Before Midnight

Well, what can I say? Here is yet another film that the critics raved over which I found watchable but not enthralling.

The third in a trilogy – Before Sunriseand Before Sunsetbeing the first two – the films chart the stories of Celine and Jesse (Julie Delpy and Ethan Hawke) who have a chance encounter in Vienna, go their separate ways, and meet up again in Paris in Before Sunset,a film with an ambiguous ending – do they stay together or does he return to America? 

For aficionados, Before Midnightanswers all those questions left hanging in the air. We find Jesse at the airport saying goodbye to his son who is returning home to his mother after a summer holiday; it is not clear at first who this mother might be. It is a poignant scene, reminding all us parents of how difficult it is to talk to teens, fussy questions about sport and hobbies, work and play always being met by grunts. Sigh of relief when outside we find Celine waiting for Jesse, with a brace of gorgeous girls in the back seat of the car – ah, so Jesse didn’t go back to the US.

The stilted conversation with son Hank is in contrast to the never-ending flow that drives the rest of the film, for it is all talk and very little action. Linklater’s specialty is the long take, for instance the conversation in the car returning to the idyllic villa (we are in Greece by the way) lasts a full seven or eight minutes and, while seemingly banal, simultaneously sets out the stall for the meat of the movie: Celine’s career ambitions and Jesse’s guilt at not being an adequate father to his son.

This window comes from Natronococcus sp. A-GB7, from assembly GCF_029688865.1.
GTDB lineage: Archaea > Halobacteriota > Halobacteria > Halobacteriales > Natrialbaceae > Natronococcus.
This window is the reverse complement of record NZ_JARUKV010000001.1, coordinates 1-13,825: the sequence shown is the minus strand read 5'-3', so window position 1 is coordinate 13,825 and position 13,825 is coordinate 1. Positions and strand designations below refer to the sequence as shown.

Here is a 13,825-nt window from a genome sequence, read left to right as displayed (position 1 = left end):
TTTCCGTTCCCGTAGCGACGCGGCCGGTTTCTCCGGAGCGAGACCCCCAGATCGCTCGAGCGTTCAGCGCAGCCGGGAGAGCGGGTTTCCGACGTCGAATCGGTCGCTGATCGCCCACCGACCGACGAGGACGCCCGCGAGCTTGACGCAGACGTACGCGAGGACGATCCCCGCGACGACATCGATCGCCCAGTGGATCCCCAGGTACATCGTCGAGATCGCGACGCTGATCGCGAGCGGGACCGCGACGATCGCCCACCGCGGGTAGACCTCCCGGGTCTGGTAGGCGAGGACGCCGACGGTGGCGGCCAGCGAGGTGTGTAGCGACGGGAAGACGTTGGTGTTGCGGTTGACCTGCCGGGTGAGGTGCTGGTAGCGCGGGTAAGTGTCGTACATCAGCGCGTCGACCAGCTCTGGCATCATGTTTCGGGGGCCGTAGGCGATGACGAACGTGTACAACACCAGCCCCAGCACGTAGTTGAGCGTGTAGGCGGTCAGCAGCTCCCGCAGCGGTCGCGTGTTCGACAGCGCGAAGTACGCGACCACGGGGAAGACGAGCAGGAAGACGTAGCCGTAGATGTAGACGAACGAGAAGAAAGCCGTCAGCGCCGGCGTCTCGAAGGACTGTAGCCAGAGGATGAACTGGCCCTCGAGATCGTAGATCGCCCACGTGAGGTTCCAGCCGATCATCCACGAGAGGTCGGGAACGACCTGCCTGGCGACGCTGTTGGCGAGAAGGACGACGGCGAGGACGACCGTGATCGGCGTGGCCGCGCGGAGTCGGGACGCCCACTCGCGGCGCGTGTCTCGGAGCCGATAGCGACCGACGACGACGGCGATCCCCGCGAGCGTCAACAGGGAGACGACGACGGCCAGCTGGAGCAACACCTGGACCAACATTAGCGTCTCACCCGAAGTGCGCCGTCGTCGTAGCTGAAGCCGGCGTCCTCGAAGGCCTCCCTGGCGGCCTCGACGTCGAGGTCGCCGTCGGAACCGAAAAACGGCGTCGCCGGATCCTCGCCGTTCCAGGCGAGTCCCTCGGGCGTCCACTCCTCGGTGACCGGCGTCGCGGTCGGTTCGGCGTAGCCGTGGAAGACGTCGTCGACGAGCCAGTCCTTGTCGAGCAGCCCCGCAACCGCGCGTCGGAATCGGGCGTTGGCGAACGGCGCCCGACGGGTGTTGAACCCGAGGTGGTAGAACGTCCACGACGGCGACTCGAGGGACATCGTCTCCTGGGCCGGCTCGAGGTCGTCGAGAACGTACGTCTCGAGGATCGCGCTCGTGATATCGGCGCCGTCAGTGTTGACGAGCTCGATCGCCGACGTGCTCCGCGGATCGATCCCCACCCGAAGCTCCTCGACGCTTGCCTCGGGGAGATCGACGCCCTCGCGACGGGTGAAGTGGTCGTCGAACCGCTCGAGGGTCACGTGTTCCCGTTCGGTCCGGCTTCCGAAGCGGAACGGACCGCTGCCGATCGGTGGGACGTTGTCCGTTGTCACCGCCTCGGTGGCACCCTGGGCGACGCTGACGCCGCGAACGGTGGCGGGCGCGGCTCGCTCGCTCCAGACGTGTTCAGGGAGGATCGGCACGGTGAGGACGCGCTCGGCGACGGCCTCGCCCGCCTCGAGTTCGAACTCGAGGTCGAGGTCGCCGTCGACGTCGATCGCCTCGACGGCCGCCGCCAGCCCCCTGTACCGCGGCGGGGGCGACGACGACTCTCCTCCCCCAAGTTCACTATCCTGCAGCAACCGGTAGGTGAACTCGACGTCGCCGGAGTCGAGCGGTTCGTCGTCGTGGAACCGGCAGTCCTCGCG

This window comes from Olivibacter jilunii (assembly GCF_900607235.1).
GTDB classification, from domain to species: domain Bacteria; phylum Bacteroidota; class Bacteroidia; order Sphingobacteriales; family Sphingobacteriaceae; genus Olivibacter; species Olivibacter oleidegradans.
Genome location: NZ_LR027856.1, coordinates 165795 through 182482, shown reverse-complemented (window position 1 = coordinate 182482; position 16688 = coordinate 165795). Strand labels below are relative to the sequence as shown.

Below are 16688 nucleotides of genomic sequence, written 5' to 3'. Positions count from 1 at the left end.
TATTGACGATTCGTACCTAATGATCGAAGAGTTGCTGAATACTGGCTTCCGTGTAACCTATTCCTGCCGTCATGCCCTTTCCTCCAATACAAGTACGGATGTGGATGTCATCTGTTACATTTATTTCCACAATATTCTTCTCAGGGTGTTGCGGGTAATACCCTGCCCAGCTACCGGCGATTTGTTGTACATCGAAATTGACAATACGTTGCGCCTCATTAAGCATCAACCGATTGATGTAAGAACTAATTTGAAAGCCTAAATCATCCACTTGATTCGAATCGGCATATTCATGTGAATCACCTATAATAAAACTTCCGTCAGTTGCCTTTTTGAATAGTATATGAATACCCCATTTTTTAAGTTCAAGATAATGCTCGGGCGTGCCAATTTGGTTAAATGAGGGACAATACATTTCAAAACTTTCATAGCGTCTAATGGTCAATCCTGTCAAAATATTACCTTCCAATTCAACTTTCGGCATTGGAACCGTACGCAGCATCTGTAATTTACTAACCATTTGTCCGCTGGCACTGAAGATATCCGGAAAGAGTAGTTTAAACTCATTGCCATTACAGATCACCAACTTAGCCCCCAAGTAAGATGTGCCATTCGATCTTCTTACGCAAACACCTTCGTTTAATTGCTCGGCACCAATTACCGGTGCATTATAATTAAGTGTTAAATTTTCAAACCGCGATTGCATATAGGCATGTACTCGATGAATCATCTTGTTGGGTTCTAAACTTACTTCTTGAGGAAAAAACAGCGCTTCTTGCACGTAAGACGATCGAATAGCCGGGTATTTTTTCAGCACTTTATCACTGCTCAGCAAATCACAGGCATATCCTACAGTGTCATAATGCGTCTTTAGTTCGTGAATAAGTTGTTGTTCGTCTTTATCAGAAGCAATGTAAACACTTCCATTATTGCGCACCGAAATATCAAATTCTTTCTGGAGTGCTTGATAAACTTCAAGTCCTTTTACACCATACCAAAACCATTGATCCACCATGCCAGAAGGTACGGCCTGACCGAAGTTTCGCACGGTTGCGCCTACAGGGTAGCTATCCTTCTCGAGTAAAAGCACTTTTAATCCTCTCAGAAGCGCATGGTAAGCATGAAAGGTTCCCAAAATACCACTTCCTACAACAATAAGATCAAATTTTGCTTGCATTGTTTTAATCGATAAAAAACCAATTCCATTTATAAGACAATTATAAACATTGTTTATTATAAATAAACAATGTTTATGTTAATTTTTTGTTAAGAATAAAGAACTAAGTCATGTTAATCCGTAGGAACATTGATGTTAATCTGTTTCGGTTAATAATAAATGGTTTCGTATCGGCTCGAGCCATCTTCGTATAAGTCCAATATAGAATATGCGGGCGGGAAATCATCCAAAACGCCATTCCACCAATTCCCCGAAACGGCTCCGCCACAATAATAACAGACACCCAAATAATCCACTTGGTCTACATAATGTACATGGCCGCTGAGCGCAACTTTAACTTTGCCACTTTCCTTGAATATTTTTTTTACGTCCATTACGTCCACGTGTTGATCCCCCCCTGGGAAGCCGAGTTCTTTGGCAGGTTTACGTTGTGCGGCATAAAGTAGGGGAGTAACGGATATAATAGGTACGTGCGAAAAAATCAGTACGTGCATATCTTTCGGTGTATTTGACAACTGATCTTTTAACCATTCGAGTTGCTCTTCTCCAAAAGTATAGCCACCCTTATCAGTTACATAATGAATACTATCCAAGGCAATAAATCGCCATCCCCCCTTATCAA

A little more background is revealed at the villa, which turns out to be the home of a Greek writer, played by Zorba the GreekCinematographer, Walter Lassally, whose wooden delivery implies it is the only truly scripted part. The free-flowing banter of the rest of the guests in the villa can only be largely improvised to the barebones of a script: rarely have I seen such natural conversation in a movie, the repartee on a par with early Woody Allen. Indeed Delpy and Hawke share the credits for scriptwriting.

Jesse is now a renowned writer – invited here on retreat – and he indulges his fellow guests with the outline of his new novel, a departure from his first two, which reflect his relationship with Celine, much to her fury. He is toying with exploring characters with brain disorders, who are not capable of contextualising their lives or taking responsibility for the past or future, only the present. A reflection perhaps of Jesse’s state of mind – or, if you are Celine, his inability to grow up.

What should be a romantic evening, with the gift of babysitting and an escape to a luxury hotel room, turns into a long rant – mostly by Celine, who washes all the dirty linen of the past 10 years on the screen, repeating feminist mantras the while. As a working mother, I have some sympathy with her perspective but somehow I find her irritating and unreasonable, she putting words into Jesse’s mouth and thoughts into his head. Not that he is blameless, of course, but he is gallant and calm in the face of the onslaught.

Now I must come clean – I did not see the first two films and thus do not have an abiding interest in either Jesse or Celine, the what-happened-next-syndrome that has delighted the other critics. Mrs. Grumpy takes as she finds, and in this case I felt more like a voyeur in some very private conversations – witty as they are, reflecting of many a modern relationship as they might be – but really not that engrossing or different from any other ‘bullshit’ couples talk. Take away the beautiful scenery and what remains is a perfectly good play.

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